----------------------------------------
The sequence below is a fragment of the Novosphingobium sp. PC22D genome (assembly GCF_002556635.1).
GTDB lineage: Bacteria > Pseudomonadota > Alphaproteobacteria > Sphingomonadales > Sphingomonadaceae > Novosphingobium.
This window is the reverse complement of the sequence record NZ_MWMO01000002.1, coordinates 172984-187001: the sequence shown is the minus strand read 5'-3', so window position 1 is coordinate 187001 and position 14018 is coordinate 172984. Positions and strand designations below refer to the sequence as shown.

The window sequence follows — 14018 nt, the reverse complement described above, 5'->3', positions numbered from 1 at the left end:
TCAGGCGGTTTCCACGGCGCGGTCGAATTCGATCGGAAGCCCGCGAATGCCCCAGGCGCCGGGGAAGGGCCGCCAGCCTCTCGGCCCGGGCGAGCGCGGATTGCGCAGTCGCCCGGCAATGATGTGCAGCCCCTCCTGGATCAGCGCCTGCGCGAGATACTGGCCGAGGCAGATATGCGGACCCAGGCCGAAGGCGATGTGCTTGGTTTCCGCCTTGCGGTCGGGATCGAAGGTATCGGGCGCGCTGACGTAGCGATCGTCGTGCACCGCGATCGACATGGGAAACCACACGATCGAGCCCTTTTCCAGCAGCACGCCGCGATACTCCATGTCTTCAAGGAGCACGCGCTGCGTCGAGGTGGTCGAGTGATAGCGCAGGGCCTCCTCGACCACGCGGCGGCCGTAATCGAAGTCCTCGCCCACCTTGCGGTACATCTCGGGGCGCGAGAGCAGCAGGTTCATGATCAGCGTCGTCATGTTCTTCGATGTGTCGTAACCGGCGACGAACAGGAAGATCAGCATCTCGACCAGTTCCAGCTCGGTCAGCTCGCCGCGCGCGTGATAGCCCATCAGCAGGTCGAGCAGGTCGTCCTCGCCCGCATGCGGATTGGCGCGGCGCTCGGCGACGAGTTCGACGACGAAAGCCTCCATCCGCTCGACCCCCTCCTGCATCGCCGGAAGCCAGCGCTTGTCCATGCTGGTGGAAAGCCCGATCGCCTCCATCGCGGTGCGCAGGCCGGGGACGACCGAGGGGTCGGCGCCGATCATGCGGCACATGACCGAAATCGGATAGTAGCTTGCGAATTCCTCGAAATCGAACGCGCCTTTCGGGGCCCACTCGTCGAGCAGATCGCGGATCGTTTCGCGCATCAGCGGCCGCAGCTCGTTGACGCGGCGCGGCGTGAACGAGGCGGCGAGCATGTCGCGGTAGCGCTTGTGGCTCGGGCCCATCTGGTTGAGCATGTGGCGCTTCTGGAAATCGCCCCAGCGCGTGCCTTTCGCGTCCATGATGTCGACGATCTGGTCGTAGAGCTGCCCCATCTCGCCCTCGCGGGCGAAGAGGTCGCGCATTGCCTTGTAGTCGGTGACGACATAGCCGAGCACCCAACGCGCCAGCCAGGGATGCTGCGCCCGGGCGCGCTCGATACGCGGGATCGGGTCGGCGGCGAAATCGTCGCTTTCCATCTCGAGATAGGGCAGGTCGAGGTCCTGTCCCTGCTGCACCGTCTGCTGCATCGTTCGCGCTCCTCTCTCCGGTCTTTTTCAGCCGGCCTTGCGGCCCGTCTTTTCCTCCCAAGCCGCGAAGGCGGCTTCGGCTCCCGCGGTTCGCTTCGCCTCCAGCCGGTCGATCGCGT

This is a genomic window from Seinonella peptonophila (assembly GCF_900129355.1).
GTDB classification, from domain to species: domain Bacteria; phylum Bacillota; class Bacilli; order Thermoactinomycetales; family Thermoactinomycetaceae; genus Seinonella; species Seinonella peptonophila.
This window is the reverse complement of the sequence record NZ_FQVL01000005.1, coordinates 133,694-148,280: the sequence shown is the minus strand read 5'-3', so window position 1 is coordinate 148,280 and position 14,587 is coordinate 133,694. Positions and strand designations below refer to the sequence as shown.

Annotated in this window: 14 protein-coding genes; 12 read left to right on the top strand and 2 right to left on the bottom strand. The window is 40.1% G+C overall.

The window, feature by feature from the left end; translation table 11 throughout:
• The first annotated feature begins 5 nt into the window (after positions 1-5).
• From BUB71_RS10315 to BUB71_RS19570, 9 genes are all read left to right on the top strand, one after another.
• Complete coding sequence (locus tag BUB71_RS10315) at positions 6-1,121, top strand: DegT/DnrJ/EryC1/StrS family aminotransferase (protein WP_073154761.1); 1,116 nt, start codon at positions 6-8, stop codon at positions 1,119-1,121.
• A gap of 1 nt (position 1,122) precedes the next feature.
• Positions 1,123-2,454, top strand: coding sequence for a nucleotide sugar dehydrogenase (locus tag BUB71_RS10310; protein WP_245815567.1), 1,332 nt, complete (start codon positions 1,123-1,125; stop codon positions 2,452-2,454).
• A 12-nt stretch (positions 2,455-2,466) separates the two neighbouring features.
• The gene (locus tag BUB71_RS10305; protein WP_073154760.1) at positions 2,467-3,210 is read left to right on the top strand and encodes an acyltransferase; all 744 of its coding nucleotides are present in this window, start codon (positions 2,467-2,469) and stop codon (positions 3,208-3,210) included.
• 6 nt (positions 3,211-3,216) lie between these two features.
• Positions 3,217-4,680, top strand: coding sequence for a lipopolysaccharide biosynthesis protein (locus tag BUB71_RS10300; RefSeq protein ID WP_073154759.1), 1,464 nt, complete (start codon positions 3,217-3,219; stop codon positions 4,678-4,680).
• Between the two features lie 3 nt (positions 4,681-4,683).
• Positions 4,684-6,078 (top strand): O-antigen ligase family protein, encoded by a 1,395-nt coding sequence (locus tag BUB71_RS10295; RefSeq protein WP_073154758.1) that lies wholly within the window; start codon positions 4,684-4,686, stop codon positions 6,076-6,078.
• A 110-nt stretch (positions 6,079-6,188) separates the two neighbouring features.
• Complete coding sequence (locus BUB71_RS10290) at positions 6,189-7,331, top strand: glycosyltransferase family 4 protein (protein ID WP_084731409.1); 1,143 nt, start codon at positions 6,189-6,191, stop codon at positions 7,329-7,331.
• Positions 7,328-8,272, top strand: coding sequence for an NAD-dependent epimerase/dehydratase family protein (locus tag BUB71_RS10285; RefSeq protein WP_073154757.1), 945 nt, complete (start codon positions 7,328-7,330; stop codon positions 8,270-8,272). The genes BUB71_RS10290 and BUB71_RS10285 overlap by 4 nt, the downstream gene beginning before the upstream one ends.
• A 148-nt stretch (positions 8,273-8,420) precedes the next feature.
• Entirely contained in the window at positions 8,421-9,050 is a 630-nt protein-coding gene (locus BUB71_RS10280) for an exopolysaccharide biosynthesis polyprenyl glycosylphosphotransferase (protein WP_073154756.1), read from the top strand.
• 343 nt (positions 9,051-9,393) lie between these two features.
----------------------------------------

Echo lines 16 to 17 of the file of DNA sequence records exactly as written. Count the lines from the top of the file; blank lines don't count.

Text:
• A 12-nt stretch (positions 2,455-2,466) separates the two neighbouring features.
• The gene (locus tag BUB71_RS10305; protein WP_073154760.1) at positions 2,467-3,210 is read left to right on the top strand and encodes an acyltransferase; all 744 of its coding nucleotides are present in this window, start codon (positions 2,467-2,469) and stop codon (positions 3,208-3,210) included.